This is a neat story and a response to the idea that Amish don’t contribute to road upkeep. Amish in Monroe County, Wisconsin (Cashton settlement) recently made a donation to the local highway department. From the Monroe County Herald:
The five most northern districts of the Cashton Amish community donated $6,275 to the Monroe County Highway Department. Monroe County Highway Commissioner David Ohnstad said a group of Amish recently contacted him and said they were going to count the number of horsedrawn buggies they use and send a contribution based on that number. He said the check, which showed up at the end of November, represents 250 buggies.
Image: Mark Hoffman/Milwaukee Journal Sentinel
And it’s not just this county:
Ohnstad’s counterpart in Vernon County told him the Amish community approached him a couple months ago about a similar donation to their highway department. Ohnstad said the donation was unsolicited but appreciated. “We do respect their gesture and take it at face value that they are interested in participating in the upkeep of the highway system,” he said.
As in other places, it appears there is a history of conflict over the roads in this area:
The Amish community has taken flack in the past for not contributing to the upkeep of roads despite traveling them in their wagons and buggies. While the Amish pay property taxes, most of the money to fund county roads comes from the gas tax, which is distributed by the state.
Since the Amish fuel their conveyances with hay rather than gas, there isn’t much opportunity for them to support road maintenance. Licenses and registration, another form of transportation revenue, isn’t required for buggies.
Amish buggies do damage the roads:
According to Ohnstad, horsedrawn buggies do have an impact on the roads. Horseshoes contribute to wear and tear on the roads in the summer as do the cleats horses wear in the winter. The steel wheels on the buggies also can damage asphalt pavement.
A few observations:
- $6,275 for 250 buggies works out to about $25/buggy
- As mentioned this is at least the second county where this has happened. Could this be a trend in Wisconsin and beyond?
- This was 5 church districts of the Cashton community. There are a total of 16 districts in that settlement. Maybe the full community is not participating. Maybe it is a “pilot program”.
- A third option, however, is that the Vernon County contribution also refers to this same community – the Cashton Amish settlement covers both counties. That’s probably what I would guess happened here. However, there are 4 other settlements in Vernon County, so not necessarily.
And some quibbles (this is the “are we missing something” in the blog title):
- Are the Amish really not contributing because they don’t own cars and purchase fuel for them? Or is that a bad assumption? Amish do purchase gasoline to power their equipment, such as generators, lawn mowers, tillers, chainsaws, etc. This can be significant. One Amishman estimated his family buys 8-10 gallons/week in winter, and double that in summer. When you look at maintaining a large yard, garden(s), pasture, wooded area, etc., that can take some gasoline…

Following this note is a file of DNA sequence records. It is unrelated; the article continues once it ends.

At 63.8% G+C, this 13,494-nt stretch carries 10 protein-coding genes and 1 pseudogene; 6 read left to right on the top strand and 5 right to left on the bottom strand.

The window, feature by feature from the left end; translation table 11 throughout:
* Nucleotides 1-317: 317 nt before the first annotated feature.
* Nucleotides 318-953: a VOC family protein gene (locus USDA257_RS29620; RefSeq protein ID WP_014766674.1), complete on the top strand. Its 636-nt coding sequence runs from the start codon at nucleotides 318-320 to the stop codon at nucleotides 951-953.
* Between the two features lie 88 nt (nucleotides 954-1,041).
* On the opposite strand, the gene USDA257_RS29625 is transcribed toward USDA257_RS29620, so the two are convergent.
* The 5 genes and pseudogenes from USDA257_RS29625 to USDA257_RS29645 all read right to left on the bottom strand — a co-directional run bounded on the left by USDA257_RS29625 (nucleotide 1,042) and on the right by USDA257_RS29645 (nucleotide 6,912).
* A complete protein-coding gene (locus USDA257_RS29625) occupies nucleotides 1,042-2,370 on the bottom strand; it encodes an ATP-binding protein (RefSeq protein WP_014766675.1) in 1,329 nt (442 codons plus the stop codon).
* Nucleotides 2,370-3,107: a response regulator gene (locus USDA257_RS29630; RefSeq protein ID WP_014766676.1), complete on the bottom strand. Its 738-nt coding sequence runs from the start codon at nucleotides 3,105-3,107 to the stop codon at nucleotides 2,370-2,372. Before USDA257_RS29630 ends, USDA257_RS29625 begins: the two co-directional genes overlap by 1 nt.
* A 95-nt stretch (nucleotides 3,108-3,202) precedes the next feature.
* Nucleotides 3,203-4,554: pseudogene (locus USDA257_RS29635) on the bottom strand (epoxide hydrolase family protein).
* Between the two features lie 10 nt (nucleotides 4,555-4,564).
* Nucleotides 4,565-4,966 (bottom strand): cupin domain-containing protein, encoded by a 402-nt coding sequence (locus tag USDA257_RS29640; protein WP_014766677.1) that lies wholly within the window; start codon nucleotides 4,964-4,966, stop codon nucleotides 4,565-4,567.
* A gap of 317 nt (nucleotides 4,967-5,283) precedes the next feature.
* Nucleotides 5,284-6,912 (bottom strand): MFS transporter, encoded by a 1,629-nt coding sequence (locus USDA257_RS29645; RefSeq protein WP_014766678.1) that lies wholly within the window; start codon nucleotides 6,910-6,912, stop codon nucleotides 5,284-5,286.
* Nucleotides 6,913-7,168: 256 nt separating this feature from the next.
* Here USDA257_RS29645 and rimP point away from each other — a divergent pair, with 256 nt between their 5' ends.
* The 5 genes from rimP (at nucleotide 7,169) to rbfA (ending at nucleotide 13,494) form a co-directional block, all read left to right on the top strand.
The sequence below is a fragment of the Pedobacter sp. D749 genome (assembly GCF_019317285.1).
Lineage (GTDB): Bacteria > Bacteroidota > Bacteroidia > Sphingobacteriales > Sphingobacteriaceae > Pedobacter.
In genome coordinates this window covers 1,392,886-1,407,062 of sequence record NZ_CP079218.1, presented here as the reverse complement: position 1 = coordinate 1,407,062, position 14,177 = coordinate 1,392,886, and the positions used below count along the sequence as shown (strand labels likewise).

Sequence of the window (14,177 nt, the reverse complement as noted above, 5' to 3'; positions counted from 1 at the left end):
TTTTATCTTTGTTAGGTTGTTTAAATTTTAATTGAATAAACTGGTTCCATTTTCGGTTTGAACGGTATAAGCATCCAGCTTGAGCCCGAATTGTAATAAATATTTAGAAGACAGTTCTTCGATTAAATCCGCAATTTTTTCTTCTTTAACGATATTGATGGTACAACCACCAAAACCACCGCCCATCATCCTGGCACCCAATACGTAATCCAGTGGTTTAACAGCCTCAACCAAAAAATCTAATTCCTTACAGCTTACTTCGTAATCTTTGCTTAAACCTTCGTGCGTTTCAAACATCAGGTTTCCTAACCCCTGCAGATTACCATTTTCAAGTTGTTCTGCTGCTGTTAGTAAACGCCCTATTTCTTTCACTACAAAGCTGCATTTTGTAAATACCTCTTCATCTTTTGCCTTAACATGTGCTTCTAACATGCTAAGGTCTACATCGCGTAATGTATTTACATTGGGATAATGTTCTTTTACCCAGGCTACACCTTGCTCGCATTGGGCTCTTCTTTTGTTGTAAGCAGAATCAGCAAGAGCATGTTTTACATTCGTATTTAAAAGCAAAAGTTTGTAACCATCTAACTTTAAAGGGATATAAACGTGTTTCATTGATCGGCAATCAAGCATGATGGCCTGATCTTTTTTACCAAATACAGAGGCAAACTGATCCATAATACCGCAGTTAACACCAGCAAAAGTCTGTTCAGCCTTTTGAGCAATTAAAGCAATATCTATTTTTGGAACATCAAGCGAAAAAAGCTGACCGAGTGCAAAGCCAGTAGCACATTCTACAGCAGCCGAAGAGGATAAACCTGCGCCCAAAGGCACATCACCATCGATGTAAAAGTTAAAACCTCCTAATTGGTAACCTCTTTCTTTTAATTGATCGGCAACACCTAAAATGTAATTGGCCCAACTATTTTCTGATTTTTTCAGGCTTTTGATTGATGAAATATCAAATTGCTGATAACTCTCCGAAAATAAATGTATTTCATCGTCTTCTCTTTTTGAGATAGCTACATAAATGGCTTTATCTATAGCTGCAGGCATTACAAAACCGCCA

- Many Amish – at least outside the plainer communities – hire Amish taxis for transport and thus are indirectly purchasing gas.
- Over the course of a year, does the average buggy damage the road as much as, less than, or more than the average car?
In some communities, Amish provide funds through more formal means – such as buggy license fees in Indiana, or a “road tax” and per-buggy fee in Ohio.
Interesting to see this story, and hopefully the contribution goes not only towards road upkeep, but also the upkeep of good relationships in this community.
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Perhaps the Amish that have donated are hoping for buggy lanes.
Is there something I missed that suggested that? Everything seems to suggest it is meant for road upkeep. I wasn’t able to access the entire article (was behind a $49 paywall) so perhaps there was some additional detail.
You didn't miss anything that I'm aware of.
Erik, you didn’t miss anything that I’m aware of. I stated “perhaps” and “hoping” as I thought that may be a possibility. Most Amish in our area (central, IL) are very appreciative of the few buggy lanes that there are. However, I’m not aware of any that specifically requested them. Technically buggy lanes do assist with road upkeep.
Donations to highway dept.
It would be good to have the money donated to be used to help install buggy lanes for the buggys. It is also well known that alot of cars still use studded tires in the months. Work together in the road consideration
I’m not sure why anyone would worry too terribly much about the Amish buggies wearing the roads. Perhaps jealousy? Sure, I get upset when I had to pay $126.50 excluding sales tax or registration, each, for Wisconsin titles for a few car projects that likely won’t hit the road for a few years, seems like it was only 40 something dollars prior to our current governor. I remember when it was only $25 not too long before that. But then again, I remember when registration for a car was only $25 in the 80’s but still only about $70, much better than many other states and in line with inflation, but the title fees have for sure gone up more than my wages. Thankful for collector plates…point being I pay more than most in my state, being an automobile enthusiast, for the lifestyle I choose. If anyone is bothered that those with a buggy aren’t paying what they are, they can sell their car and buy a buggy…no emissions test either, LOL! In these days where everyone says, “go green”, it would seem silly to tax bicycles or buggies. I did discover thet there is a surcharge to register an electric car in WI, yet they are planning to phase out gasoline cars in the future in favor of electric…